Getting started with parallel programming Suggested reading
One question that I've been asked a lot is how to get started with parallel programming. I asked around internally at NVIDIA, and got some good suggestions. So I'm posting the responses and I want to encourage people to comment and/or add their own suggestions here. Does anybody have a favorite textbook they want to share? It doesn't have to specific to CUDA.

[list]
[*] From HPC course at UNC which also covers CUDA. [url="http://www.cs.unc.edu/~prins/Classes/633/"]http://www.cs.unc.edu/~prins/Classes/633/[/url]
[*] From Mark Harris: It’s not a textbook, but I always recommend these course notes on PRAM algorithms (the CRCW PRAM model maps very closely to CUDA, especially within a thread block using shared memory) by Sid Chatterjee & Jan Prins. They are concise and provide good examples for reductions, scan, Brent’s Theorem, etc. [url="http://www.cs.unc.edu/~prins/Classes/633/Handouts/pram.pdf"]http://www.cs.unc.edu/~prins/Classes/633/Handouts/pram.pdf[/url]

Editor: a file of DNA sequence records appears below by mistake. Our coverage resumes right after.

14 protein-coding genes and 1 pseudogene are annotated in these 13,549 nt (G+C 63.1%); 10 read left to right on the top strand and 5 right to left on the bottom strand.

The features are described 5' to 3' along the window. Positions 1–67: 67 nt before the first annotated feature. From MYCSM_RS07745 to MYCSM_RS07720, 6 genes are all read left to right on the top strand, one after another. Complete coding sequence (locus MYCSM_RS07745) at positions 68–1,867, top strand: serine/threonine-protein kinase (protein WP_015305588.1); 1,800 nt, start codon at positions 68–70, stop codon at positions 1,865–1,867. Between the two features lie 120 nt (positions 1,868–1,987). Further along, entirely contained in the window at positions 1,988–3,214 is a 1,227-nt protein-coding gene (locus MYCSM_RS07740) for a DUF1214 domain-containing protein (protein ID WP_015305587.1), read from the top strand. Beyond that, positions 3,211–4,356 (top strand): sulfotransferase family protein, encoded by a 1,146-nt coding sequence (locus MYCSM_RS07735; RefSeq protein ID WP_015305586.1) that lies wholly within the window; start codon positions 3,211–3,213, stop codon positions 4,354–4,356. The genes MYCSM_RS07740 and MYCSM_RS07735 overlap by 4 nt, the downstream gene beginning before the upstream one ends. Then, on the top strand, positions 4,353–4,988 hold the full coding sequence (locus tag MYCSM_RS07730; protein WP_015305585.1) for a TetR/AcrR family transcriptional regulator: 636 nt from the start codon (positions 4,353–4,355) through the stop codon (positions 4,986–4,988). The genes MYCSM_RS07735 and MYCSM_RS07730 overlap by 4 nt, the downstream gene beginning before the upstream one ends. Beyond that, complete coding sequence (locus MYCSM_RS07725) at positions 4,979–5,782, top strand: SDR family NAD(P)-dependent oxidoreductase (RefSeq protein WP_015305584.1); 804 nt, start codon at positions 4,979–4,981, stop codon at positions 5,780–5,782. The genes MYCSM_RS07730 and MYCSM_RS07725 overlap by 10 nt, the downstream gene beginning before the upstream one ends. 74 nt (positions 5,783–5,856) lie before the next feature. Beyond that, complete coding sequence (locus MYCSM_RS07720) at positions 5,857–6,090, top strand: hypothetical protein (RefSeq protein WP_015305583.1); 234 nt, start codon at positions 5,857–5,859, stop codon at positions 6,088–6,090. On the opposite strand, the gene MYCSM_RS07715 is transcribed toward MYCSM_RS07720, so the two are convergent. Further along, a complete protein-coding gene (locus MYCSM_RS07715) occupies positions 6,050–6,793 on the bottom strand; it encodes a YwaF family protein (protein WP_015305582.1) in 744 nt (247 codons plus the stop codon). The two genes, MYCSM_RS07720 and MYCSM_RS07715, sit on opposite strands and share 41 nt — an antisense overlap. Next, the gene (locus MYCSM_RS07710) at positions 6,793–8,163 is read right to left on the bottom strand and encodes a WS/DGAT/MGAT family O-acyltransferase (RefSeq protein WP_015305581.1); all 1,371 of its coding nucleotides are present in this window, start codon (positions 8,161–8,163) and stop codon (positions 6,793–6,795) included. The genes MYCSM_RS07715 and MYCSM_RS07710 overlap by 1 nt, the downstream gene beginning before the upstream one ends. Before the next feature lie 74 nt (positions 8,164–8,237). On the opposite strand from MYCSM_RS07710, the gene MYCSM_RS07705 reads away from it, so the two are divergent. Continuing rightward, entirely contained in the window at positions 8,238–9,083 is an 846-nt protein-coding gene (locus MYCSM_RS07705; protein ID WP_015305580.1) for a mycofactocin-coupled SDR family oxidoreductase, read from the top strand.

[*] He also requires reading from Kumar et al. Introduction to Parallel Computing: Design and Analysis of Algorithms.
[*] Designing and Building Parallel Programs, I. Foster, Addison-Wesley, 1995. [url="http://www-unix.mcs.anl.gov/dbpp/"]http://www-unix.mcs.anl.gov/dbpp/[/url]
[*] IBM’s redbook “RS/6000 SP: Practical MPI Programming” is very famous for MPI users. It has rich contents about parallel approach even though they publish 10 years ago. [url="http://www.redbooks.ibm.com/abstracts/sg245380.html"]http://www.redbooks.ibm.com/abstracts/sg245380.html[/url]
[*] Parallel Programming in C with MPI and OpenMP by Michael J. Quinn (Author) is good for beginners.
[*] Parallel Programming with MPI by Peter Pacheco
[*] Parallel and Distributed Computation: Numerical Methods (Optimization and Neural Computation) by Dimitri P. Bertsekas